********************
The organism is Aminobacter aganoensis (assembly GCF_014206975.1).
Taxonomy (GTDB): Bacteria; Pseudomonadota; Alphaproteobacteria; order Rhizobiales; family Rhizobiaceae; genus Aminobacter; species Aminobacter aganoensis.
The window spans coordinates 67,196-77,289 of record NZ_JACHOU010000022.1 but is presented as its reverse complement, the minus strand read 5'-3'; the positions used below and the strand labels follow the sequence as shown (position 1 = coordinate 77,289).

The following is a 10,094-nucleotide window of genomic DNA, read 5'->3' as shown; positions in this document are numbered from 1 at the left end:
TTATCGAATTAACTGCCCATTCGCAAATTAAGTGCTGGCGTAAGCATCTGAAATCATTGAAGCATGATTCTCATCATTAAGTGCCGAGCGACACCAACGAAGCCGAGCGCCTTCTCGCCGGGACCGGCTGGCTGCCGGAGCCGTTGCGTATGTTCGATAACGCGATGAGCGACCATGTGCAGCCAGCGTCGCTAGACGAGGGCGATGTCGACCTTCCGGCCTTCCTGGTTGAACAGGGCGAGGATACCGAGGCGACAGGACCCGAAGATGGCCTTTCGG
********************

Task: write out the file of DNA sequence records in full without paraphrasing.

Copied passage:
The organism is Aminobacter aganoensis (assembly GCF_014206975.1).
Taxonomy (GTDB): Bacteria; Pseudomonadota; Alphaproteobacteria; order Rhizobiales; family Rhizobiaceae; genus Aminobacter; species Aminobacter aganoensis.
The window spans coordinates 67,196-77,289 of record NZ_JACHOU010000022.1 but is presented as its reverse complement, the minus strand read 5'-3'; the positions used below and the strand labels follow the sequence as shown (position 1 = coordinate 77,289).

The following is a 10,094-nucleotide window of genomic DNA, read 5'->3' as shown; positions in this document are numbered from 1 at the left end:
TTATCGAATTAACTGCCCATTCGCAAATTAAGTGCTGGCGTAAGCATCTGAAATCATTGAAGCATGATTCTCATCATTAAGTGCCGAGCGACACCAACGAAGCCGAGCGCCTTCTCGCCGGGACCGGCTGGCTGCCGGAGCCGTTGCGTATGTTCGATAACGCGATGAGCGACCATGTGCAGCCAGCGTCGCTAGACGAGGGCGATGTCGACCTTCCGGCCTTCCTGGTTGAACAGGGCGAGGATACCGAGGCGACAGGACCCGAAGATGGCCTTTCGG